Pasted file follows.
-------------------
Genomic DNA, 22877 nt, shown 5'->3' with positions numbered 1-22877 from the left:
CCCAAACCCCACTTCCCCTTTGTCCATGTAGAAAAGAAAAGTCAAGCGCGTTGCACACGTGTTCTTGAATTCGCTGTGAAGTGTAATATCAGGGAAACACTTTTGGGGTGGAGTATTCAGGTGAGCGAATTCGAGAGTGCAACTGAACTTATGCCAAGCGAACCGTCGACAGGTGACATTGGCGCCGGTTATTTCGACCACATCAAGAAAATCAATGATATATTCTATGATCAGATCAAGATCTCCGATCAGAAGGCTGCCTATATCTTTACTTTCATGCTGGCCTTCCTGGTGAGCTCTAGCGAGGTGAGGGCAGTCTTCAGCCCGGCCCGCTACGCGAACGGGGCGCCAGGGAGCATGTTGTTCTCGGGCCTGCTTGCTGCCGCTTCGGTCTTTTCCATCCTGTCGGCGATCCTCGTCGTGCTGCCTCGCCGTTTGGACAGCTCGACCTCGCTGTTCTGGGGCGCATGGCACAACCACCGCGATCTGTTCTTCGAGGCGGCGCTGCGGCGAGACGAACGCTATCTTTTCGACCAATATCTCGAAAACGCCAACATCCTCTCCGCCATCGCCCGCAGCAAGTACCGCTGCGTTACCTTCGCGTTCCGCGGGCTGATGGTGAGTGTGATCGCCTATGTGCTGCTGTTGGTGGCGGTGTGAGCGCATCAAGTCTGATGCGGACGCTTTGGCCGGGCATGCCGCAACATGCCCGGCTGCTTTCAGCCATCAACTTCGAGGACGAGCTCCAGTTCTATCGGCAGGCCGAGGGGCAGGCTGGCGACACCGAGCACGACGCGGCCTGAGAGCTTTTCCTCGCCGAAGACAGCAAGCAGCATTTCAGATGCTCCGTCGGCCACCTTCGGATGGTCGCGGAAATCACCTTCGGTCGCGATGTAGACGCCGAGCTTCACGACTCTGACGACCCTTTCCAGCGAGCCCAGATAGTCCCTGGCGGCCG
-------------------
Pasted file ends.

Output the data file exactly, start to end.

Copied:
Genomic DNA, 22877 nt, shown 5'->3' with positions numbered 1-22877 from the left:
CCCAAACCCCACTTCCCCTTTGTCCATGTAGAAAAGAAAAGTCAAGCGCGTTGCACACGTGTTCTTGAATTCGCTGTGAAGTGTAATATCAGGGAAACACTTTTGGGGTGGAGTATTCAGGTGAGCGAATTCGAGAGTGCAACTGAACTTATGCCAAGCGAACCGTCGACAGGTGACATTGGCGCCGGTTATTTCGACCACATCAAGAAAATCAATGATATATTCTATGATCAGATCAAGATCTCCGATCAGAAGGCTGCCTATATCTTTACTTTCATGCTGGCCTTCCTGGTGAGCTCTAGCGAGGTGAGGGCAGTCTTCAGCCCGGCCCGCTACGCGAACGGGGCGCCAGGGAGCATGTTGTTCTCGGGCCTGCTTGCTGCCGCTTCGGTCTTTTCCATCCTGTCGGCGATCCTCGTCGTGCTGCCTCGCCGTTTGGACAGCTCGACCTCGCTGTTCTGGGGCGCATGGCACAACCACCGCGATCTGTTCTTCGAGGCGGCGCTGCGGCGAGACGAACGCTATCTTTTCGACCAATATCTCGAAAACGCCAACATCCTCTCCGCCATCGCCCGCAGCAAGTACCGCTGCGTTACCTTCGCGTTCCGCGGGCTGATGGTGAGTGTGATCGCCTATGTGCTGCTGTTGGTGGCGGTGTGAGCGCATCAAGTCTGATGCGGACGCTTTGGCCGGGCATGCCGCAACATGCCCGGCTGCTTTCAGCCATCAACTTCGAGGACGAGCTCCAGTTCTATCGGCAGGCCGAGGGGCAGGCTGGCGACACCGAGCACGACGCGGCCTGAGAGCTTTTCCTCGCCGAAGACAGCAAGCAGCATTTCAGATGCTCCGTCGGCCACCTTCGGATGGTCGCGGAAATCACCTTCGGTCGCGATGTAGACGCCGAGCTTCACGACTCTGACGACCCTTTCCAGCGAGCCCAGATAGTCCCTGGCGGCCG